memphis, so would you support a law that also allowed grocery stores to sell liqour? what about allowing amazon to sell beer and liquor? by the way, im not trying to sound like a smartass, just asking a question for the sake of debate.

December 12, 2011 at 1:52 p.m.
frodrick said...

jharvey1984: Yes, I would support a law that allowed grocery stores to sell liquor. In CA, grocery stores can sell beer, wine, and liquor. Not surprisingly, there are still a ton of stand-alone liquor stores. I would venture a guess that there are more stand-alone liquor stores in CA than there are in TN. Removing the ban on grocery stores selling wine and liquor will do nothing to the business model of stand-alone liquor stores.

December 12, 2011 at 3:47 p.m.
ChattyCharles said...

I haven't ever seen anyone getting drunk and throwing a fit in a grocery store. If they can still get alcohol other places, what is the point of the bill? Prohibition didn't work so well to first time, I'm not so sure we start tip-toing that way again...

December 12, 2011 at 7:43 p.m.
Oz said...

I quit buying wine in Tennessee. I drive to Georgia and buy it at Trader Joe's or Costco. Tennessee is losing the tax dollars and Chattanooga is missing out on Trader Joe's and Costco. I buy a whole lot more than wine at both stores and it is costing Tennessee. The liquor lobby is really costing Tennessee jobs and tax dollars.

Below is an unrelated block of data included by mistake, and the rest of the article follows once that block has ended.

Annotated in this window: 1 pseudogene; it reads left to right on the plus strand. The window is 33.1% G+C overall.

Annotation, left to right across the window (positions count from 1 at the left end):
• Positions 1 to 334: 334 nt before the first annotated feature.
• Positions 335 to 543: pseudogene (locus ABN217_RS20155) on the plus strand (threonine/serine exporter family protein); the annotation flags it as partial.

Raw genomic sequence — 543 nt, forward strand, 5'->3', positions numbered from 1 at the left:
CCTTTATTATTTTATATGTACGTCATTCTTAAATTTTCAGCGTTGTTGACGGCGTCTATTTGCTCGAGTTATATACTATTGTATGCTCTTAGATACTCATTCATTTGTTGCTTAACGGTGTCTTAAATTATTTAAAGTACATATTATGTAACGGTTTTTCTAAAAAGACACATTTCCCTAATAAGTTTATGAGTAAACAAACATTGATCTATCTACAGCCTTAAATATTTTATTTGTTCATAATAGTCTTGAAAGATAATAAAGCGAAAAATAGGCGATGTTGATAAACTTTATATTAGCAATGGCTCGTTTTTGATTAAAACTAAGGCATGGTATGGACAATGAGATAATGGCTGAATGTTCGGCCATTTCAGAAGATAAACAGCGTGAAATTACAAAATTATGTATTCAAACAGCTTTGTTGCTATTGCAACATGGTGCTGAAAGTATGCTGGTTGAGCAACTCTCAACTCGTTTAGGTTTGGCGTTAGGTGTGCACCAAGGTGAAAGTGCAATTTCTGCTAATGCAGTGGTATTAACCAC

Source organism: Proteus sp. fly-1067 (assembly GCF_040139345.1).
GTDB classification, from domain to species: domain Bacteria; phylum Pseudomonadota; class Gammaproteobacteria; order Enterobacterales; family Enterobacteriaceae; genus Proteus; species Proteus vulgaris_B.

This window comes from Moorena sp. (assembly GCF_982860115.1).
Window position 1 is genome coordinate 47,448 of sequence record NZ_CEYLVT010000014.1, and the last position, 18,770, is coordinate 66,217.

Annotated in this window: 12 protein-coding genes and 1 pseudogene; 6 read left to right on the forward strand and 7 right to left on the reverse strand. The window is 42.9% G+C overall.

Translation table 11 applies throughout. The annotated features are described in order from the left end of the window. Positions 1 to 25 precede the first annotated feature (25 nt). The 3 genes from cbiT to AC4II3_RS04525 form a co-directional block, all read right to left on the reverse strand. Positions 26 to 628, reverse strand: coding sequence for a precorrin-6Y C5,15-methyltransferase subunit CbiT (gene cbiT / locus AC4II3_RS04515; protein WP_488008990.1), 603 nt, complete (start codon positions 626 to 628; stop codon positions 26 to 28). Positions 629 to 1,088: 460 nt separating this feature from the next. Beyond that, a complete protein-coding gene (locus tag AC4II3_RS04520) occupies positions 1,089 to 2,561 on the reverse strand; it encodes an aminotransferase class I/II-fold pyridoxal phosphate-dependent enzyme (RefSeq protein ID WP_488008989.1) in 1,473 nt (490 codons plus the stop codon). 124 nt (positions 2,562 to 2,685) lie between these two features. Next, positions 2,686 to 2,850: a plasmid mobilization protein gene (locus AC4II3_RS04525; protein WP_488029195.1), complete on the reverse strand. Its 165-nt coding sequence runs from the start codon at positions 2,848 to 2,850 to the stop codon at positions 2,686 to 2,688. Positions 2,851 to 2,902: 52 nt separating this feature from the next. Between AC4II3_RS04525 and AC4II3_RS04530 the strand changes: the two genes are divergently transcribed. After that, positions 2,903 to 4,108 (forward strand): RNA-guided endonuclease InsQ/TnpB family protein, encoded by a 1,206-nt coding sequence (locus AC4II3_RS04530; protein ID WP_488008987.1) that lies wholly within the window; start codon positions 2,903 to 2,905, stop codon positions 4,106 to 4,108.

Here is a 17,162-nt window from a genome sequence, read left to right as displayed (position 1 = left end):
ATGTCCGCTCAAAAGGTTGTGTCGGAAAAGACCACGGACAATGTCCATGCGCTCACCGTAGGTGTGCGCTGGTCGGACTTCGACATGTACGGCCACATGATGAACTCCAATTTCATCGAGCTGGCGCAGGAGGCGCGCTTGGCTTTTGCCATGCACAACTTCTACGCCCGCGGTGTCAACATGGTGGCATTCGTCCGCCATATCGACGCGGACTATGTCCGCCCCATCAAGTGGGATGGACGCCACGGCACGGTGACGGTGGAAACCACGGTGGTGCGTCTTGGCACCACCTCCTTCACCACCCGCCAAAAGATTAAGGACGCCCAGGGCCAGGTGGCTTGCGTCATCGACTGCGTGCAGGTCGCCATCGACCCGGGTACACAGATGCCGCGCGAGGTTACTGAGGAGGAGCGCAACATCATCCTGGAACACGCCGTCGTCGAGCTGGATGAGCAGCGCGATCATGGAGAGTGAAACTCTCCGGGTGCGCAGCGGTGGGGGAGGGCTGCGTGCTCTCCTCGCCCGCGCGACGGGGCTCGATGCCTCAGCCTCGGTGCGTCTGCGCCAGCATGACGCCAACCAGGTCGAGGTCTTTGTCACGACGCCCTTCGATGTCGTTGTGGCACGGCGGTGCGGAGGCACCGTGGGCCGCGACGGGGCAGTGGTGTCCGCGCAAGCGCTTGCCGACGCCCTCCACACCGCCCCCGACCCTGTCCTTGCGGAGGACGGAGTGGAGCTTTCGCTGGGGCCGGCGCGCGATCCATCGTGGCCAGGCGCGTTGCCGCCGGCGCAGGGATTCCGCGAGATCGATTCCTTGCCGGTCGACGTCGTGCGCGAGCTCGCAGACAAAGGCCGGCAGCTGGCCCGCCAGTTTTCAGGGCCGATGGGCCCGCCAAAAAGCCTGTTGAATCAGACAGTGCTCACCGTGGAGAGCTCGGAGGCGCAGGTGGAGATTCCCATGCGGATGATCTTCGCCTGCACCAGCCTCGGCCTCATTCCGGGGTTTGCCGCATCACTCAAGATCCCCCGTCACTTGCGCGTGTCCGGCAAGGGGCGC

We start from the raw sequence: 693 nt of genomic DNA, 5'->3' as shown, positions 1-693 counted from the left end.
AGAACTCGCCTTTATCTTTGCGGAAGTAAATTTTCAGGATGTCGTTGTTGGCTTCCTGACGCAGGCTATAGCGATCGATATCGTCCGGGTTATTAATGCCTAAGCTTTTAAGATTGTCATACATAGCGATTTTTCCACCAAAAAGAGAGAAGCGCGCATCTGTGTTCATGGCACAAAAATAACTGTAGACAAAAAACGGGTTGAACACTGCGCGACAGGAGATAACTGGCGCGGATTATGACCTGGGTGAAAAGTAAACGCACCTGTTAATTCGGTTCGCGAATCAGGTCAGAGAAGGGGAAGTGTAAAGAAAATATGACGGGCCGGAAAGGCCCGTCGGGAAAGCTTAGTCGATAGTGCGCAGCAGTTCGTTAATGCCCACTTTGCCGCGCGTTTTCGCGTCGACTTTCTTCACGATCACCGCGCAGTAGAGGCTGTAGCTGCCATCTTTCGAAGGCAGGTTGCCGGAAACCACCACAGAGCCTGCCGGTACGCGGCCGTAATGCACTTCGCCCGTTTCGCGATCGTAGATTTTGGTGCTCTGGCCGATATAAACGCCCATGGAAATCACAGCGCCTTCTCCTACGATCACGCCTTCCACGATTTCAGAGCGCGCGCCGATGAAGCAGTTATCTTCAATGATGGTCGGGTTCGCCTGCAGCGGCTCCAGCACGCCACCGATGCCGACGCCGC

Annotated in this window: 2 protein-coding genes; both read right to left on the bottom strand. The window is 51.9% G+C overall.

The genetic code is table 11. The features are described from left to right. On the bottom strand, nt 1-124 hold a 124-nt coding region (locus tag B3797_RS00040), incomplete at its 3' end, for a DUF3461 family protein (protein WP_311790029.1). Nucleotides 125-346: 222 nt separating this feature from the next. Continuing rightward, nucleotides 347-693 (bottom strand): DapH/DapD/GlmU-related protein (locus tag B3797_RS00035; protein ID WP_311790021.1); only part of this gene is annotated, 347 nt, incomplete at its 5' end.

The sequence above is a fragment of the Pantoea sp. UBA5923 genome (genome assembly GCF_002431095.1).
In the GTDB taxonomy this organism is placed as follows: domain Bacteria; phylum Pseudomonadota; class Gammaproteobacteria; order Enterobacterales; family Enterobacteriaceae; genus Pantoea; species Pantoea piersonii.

December 12, 2011 at 9:42 p.m.
ThinBlue706 said...

I do not understand Tennessee's issue with taxes. Everyone bemoans cuts in state programs, pell grants, HOPE, grade school and high school education, TennCare and so on. Noone will even discuss ways of of raising state revenue. I am retired. I worked and lived most of my life in Georgia. I earned up to $50k/ year in Georgia and paid little state tax. What I did pay, I could remove from my federal taxes. That means my money stayed in the state, not sent to the welfare state of Californication or the Commonwealth of Mass.-confusion. Being a working man all my life and now living on retirement, I find higher sales tax to be much more difficult to manage on a day to day basis. Georgia has much lower sales tax, which is easier on retirees, the working poor, and the working class in general. As a former law enforcement officer, I did not find that selling wine in a grocery store caused any increase in d.u.i.'s or drunken activity. I can not remember one case where wine being sold at a grocery store was ever an issue. In this tough economy Tennessee either can continue these cuts, that hurt the poor the most, or modernize the way taxes are collected. This story of "protecting" mom & pop small liquor stores sounds like the same male-bovine byproduct the politicians are always trying to ram down the working mans throat. This is actually to protect the LARGE liquor store owners who own several stores, and contribute LARGE sums of money to political campaigns. Like Oz said, jobs, dollars, and taxes are being lost so a few big liquor store owners can continue to make more money.

December 13, 2011 at 8:04 a.m.